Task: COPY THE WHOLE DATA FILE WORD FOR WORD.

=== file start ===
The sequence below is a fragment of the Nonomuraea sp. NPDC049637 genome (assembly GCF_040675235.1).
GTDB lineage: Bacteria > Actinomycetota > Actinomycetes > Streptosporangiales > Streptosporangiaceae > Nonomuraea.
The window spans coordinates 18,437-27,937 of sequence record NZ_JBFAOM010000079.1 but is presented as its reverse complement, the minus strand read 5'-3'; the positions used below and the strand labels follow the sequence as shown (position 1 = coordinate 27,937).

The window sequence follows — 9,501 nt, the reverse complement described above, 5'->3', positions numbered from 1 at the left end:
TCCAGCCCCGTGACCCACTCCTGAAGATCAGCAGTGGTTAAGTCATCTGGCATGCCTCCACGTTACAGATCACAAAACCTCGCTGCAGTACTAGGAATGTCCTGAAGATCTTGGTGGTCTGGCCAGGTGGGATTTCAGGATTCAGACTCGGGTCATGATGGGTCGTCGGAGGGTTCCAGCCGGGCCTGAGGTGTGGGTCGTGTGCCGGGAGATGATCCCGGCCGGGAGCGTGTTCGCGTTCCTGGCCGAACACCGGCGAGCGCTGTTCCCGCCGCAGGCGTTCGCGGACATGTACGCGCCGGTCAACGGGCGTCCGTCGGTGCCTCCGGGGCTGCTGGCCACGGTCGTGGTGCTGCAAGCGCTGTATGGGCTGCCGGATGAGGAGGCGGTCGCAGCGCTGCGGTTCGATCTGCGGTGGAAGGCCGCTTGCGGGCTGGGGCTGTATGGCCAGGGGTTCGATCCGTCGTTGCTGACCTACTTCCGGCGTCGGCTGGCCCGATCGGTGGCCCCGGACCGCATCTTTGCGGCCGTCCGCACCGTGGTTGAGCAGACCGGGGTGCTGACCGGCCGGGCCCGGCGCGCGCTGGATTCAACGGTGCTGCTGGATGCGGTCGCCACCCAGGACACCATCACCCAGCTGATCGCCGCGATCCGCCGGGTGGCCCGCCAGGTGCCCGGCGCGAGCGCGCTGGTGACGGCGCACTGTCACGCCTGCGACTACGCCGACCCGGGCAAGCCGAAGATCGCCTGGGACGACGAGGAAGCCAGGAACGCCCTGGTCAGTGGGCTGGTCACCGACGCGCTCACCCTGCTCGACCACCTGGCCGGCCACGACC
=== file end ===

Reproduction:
The sequence below is a fragment of the Nonomuraea sp. NPDC049637 genome (assembly GCF_040675235.1).
GTDB lineage: Bacteria > Actinomycetota > Actinomycetes > Streptosporangiales > Streptosporangiaceae > Nonomuraea.
The window spans coordinates 18,437-27,937 of sequence record NZ_JBFAOM010000079.1 but is presented as its reverse complement, the minus strand read 5'-3'; the positions used below and the strand labels follow the sequence as shown (position 1 = coordinate 27,937).

The window sequence follows — 9,501 nt, the reverse complement described above, 5'->3', positions numbered from 1 at the left end:
TCCAGCCCCGTGACCCACTCCTGAAGATCAGCAGTGGTTAAGTCATCTGGCATGCCTCCACGTTACAGATCACAAAACCTCGCTGCAGTACTAGGAATGTCCTGAAGATCTTGGTGGTCTGGCCAGGTGGGATTTCAGGATTCAGACTCGGGTCATGATGGGTCGTCGGAGGGTTCCAGCCGGGCCTGAGGTGTGGGTCGTGTGCCGGGAGATGATCCCGGCCGGGAGCGTGTTCGCGTTCCTGGCCGAACACCGGCGAGCGCTGTTCCCGCCGCAGGCGTTCGCGGACATGTACGCGCCGGTCAACGGGCGTCCGTCGGTGCCTCCGGGGCTGCTGGCCACGGTCGTGGTGCTGCAAGCGCTGTATGGGCTGCCGGATGAGGAGGCGGTCGCAGCGCTGCGGTTCGATCTGCGGTGGAAGGCCGCTTGCGGGCTGGGGCTGTATGGCCAGGGGTTCGATCCGTCGTTGCTGACCTACTTCCGGCGTCGGCTGGCCCGATCGGTGGCCCCGGACCGCATCTTTGCGGCCGTCCGCACCGTGGTTGAGCAGACCGGGGTGCTGACCGGCCGGGCCCGGCGCGCGCTGGATTCAACGGTGCTGCTGGATGCGGTCGCCACCCAGGACACCATCACCCAGCTGATCGCCGCGATCCGCCGGGTGGCCCGCCAGGTGCCCGGCGCGAGCGCGCTGGTGACGGCGCACTGTCACGCCTGCGACTACGCCGACCCGGGCAAGCCGAAGATCGCCTGGGACGACGAGGAAGCCAGGAACGCCCTGGTCAGTGGGCTGGTCACCGACGCGCTCACCCTGCTCGACCACCTGGCCGGCCACGACC